I also try to select one person for the team who has the opposite social style as others to serve as a counterpoint, which can be very healthy for a project. This ensures that a balanced perspective is being employed by the project team to resolve issues.

 

2. Look for Learning Experiences

When selecting team members, I ask them to share the greatest learning experiences they’ve had on past projects. These learning experiences can take the form of working on troubled projects, handling issues with project team members or managing adversity in their personal lives.

These learning experiences build confidence and character that is desired not only for the person being selected for the project, but also for mutual growth with other people on the project. Effective project resources tend to exhibit strong performance in the face of adversity. Project team members with these skills are essential to building a strong, synergistic project team.   

A lack of learning experiences tends to indicate a more narrow range of capabilities, which would not contribute to building a strong project team.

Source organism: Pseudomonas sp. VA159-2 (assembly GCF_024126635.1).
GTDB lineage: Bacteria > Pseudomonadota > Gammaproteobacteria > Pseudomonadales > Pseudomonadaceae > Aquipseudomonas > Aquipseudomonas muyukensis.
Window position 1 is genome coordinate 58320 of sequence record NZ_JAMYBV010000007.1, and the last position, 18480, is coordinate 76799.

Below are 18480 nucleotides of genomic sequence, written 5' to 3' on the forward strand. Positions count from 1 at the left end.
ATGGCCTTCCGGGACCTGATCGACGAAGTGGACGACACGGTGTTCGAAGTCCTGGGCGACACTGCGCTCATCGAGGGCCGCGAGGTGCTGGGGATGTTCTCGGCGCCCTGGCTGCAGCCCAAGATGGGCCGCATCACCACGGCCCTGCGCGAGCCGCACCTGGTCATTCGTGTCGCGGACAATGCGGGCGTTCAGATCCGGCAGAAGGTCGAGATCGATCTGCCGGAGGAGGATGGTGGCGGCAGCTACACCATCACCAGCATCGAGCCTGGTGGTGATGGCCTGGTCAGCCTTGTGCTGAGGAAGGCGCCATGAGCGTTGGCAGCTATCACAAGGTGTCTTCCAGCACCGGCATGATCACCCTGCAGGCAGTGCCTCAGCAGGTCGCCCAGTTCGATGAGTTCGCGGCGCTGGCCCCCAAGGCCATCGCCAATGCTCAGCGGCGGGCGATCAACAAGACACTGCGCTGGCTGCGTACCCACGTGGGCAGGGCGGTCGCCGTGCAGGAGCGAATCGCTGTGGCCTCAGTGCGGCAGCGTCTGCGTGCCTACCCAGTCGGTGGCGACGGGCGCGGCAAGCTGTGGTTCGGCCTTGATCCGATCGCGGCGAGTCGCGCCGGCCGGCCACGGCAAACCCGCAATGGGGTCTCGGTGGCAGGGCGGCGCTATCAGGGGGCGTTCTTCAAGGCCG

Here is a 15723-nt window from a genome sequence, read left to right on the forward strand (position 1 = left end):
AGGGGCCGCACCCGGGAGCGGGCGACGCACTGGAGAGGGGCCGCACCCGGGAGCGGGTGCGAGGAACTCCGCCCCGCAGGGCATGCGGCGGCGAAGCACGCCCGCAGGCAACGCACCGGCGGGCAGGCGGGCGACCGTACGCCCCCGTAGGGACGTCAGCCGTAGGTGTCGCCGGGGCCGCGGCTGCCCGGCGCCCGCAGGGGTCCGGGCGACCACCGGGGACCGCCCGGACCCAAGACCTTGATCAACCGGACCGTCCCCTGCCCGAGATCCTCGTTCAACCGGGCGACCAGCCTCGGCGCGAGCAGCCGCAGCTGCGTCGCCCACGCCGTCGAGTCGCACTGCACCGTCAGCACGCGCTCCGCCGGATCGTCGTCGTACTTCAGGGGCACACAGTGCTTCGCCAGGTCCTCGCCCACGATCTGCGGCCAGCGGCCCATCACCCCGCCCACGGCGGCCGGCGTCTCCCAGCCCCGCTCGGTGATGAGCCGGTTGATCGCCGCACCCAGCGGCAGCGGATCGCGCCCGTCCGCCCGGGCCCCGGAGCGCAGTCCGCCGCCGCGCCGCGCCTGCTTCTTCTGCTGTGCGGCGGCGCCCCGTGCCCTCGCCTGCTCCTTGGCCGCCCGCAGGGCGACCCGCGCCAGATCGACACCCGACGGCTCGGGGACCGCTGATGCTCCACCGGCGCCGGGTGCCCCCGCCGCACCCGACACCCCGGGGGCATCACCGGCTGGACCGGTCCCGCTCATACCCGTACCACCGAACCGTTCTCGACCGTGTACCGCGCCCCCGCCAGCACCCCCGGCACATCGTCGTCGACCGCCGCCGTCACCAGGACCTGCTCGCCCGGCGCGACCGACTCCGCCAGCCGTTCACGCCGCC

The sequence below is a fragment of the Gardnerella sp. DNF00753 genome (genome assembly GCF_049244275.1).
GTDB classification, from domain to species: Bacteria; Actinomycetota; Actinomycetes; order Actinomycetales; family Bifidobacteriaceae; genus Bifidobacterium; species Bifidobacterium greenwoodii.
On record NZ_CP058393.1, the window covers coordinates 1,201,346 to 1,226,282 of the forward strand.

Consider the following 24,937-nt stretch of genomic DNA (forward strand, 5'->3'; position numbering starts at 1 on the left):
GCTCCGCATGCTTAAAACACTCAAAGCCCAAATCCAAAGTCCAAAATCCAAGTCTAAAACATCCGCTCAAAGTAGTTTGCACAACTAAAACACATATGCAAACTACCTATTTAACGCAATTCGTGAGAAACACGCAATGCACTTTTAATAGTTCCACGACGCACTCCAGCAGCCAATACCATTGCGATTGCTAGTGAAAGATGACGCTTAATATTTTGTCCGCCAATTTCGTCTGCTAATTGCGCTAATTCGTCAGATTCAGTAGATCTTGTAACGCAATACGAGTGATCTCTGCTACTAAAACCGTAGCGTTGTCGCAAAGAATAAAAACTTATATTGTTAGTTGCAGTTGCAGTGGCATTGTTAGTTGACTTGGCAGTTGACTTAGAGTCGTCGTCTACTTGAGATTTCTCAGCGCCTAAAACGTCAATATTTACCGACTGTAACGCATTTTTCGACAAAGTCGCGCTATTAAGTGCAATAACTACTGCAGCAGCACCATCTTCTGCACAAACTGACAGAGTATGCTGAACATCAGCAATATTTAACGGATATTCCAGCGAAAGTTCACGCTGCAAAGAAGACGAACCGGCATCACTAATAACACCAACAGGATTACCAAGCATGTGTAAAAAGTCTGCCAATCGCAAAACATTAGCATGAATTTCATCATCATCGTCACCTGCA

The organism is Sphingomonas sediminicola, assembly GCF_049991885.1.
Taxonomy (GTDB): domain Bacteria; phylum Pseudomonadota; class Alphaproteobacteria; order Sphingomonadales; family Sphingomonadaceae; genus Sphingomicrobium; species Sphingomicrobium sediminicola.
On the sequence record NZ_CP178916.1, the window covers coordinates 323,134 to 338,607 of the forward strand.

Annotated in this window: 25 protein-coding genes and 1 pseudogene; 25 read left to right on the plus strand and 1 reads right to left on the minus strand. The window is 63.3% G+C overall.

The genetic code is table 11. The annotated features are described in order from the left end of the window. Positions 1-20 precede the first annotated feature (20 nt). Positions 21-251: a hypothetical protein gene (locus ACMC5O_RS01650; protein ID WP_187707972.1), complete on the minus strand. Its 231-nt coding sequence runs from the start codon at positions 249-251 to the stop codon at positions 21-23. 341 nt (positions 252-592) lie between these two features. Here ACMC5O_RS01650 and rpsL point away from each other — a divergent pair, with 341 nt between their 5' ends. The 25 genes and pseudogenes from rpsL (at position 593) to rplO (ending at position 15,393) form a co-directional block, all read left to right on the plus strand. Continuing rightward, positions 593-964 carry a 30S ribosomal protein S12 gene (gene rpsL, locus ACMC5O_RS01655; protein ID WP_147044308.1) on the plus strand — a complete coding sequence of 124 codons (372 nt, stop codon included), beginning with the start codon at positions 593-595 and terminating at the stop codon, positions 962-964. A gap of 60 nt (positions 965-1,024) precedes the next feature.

1. Identify a Second-in-Command   

Project managers are often pulled in many different directions, which can slow a project’s progress.

To remedy this situation, make one of your team members your second-in-command on the project. They can backfill in times of high engagement to help resolve issues and keep the project team going.

The other benefit to having a second-in-command is the valuable development opportunities the role provides. He or she gets to experience active project management while having the safety of the project manager for guidance. I have found over the years that people who perform well in second-in-command roles perform extremely well when they become full-fledged project managers.

 

I once had a senior project manager tell me, “Your team is only as strong as your weakest link.” Picking the right team is as important as selecting the project to manage. A rush to staff team members quite often leads to a re-staffing exercise that consumes precious time and energy, not to mention being disruptive to the team. Considerable care and patience are required to build an effective project team.

 

What good and bad choices have you made when selecting team members for a project? I’d like to hear about them.

Posted by Kevin Korterud on: November 10, 2018 06:50 AM | Permalink | Comments (12)

Find Purpose to Unlock Exceptional Performance

Find Purpose to Unlock Exceptional Performance

By Peter Tarhanidis, MBA, PhD

Purpose

There are three common maturity levels in developing project management leadership:

  • In the first level, the project leader becomes familiar with PMI’s A Guide to the Project Management Body of Knowledge (PMBOK® Guide) and begins to implement the methods in their initiatives.